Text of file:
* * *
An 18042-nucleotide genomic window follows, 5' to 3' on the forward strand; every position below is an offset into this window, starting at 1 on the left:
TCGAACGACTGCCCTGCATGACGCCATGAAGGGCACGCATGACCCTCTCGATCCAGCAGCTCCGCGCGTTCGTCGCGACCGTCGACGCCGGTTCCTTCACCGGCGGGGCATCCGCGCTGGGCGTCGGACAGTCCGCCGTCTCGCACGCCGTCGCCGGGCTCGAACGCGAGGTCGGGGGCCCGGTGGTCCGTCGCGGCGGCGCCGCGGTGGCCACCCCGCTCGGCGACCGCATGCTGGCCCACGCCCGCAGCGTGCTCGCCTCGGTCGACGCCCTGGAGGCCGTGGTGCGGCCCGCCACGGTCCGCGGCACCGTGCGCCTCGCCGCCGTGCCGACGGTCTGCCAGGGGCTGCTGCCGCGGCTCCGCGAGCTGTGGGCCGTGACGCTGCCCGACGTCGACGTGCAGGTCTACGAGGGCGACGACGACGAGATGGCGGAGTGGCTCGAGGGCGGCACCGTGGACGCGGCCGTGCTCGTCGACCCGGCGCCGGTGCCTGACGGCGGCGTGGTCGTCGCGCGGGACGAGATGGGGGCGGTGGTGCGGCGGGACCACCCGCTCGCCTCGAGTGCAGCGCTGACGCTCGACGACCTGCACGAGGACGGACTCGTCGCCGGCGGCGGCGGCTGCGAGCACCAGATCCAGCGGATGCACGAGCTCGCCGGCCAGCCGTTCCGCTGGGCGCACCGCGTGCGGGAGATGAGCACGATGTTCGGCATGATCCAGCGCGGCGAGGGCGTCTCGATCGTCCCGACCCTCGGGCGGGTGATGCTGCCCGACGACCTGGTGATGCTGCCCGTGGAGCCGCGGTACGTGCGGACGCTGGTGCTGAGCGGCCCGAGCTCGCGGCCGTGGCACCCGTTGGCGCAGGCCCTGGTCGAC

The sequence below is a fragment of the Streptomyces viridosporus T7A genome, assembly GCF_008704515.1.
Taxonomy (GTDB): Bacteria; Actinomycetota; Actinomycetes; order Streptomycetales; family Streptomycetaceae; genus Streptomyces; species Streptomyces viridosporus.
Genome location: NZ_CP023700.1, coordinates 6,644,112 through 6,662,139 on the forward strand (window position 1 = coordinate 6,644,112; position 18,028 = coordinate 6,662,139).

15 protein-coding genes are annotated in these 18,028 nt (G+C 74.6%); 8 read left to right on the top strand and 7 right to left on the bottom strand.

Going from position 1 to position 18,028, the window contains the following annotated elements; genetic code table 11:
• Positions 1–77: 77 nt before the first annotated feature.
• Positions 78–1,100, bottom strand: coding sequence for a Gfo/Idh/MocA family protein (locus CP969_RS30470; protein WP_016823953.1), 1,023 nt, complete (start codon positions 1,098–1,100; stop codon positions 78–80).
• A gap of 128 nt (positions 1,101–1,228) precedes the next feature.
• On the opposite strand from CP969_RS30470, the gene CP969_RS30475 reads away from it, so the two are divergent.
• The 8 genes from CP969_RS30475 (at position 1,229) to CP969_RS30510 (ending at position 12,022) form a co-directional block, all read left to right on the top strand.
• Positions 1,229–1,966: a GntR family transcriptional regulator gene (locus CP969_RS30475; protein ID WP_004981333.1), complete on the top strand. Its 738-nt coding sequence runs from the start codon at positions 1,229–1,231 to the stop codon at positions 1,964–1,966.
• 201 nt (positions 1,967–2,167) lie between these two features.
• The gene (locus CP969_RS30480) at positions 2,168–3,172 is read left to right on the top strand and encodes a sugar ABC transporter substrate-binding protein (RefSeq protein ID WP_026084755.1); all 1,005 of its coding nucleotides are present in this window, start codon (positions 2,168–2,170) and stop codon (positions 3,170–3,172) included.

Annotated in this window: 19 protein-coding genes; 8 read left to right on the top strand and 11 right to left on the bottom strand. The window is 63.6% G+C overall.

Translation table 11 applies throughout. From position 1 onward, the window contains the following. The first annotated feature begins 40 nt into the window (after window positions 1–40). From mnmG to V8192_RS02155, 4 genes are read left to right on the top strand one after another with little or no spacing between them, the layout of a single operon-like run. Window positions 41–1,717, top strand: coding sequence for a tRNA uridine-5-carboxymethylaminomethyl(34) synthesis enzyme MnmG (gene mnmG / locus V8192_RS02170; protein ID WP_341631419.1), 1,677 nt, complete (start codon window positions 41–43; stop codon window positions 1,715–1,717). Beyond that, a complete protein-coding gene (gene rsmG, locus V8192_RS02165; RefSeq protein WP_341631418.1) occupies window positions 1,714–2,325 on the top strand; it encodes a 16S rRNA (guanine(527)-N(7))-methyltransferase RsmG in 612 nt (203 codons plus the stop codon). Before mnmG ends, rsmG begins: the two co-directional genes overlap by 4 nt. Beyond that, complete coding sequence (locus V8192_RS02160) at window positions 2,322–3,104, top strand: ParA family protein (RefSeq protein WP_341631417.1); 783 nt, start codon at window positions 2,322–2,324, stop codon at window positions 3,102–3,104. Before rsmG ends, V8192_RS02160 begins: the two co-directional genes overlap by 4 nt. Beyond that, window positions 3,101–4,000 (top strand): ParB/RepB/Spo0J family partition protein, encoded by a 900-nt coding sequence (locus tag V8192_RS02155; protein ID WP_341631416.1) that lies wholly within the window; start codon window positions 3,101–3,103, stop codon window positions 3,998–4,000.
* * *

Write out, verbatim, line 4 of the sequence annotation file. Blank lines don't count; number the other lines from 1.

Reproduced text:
Taxonomy (GTDB): Bacteria; Actinomycetota; Actinomycetes; order Streptomycetales; family Streptomycetaceae; genus Streptomyces; species Streptomyces viridosporus.